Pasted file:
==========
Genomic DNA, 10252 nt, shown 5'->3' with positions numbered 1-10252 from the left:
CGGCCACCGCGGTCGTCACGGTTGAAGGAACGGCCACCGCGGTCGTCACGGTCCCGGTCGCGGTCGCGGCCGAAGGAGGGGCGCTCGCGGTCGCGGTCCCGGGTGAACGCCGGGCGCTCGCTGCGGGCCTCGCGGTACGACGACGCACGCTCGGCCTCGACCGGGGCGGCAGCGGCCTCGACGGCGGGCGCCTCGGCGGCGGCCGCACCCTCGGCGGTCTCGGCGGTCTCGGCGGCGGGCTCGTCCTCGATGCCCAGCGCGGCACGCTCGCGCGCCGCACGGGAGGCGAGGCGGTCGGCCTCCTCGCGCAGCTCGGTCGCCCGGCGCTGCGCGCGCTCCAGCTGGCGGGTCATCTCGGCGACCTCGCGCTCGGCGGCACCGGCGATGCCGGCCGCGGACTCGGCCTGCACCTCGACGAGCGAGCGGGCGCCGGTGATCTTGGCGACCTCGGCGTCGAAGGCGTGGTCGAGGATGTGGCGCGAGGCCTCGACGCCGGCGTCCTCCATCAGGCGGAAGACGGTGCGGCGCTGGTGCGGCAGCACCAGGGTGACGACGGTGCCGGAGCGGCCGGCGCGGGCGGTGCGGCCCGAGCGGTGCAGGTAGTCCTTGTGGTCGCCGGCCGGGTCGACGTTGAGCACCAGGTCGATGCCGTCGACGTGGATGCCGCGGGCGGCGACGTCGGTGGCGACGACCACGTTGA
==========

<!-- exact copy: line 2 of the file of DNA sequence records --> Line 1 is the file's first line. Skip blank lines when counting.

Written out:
CGGCCACCGCGGTCGTCACGGTTGAAGGAACGGCCACCGCGGTCGTCACGGTCCCGGTCGCGGTCGCGGCCGAAGGAGGGGCGCTCGCGGTCGCGGTCCCGGGTGAACGCCGGGCGCTCGCTGCGGGCCTCGCGGTACGACGACGCACGCTCGGCCTCGACCGGGGCGGCAGCGGCCTCGACGGCGGGCGCCTCGGCGGCGGCCGCACCCTCGGCGGTCTCGGCGGTCTCGGCGGCGGGCTCGTCCTCGATGCCCAGCGCGGCACGCTCGCGCGCCGCACGGGAGGCGAGGCGGTCGGCCTCCTCGCGCAGCTCGGTCGCCCGGCGCTGCGCGCGCTCCAGCTGGCGGGTCATCTCGGCGACCTCGCGCTCGGCGGCACCGGCGATGCCGGCCGCGGACTCGGCCTGCACCTCGACGAGCGAGCGGGCGCCGGTGATCTTGGCGACCTCGGCGTCGAAGGCGTGGTCGAGGATGTGGCGCGAGGCCTCGACGCCGGCGTCCTCCATCAGGCGGAAGACGGTGCGGCGCTGGTGCGGCAGCACCAGGGTGACGACGGTGCCGGAGCGGCCGGCGCGGGCGGTGCGGCCCGAGCGGTGCAGGTAGTCCTTGTGGTCGCCGGCCGGGTCGACGTTGAGCACCAGGTCGATGCCGTCGACGTGGATGCCGCGGGCGGCGACGTCGGTGGCGACGACCACGTTGA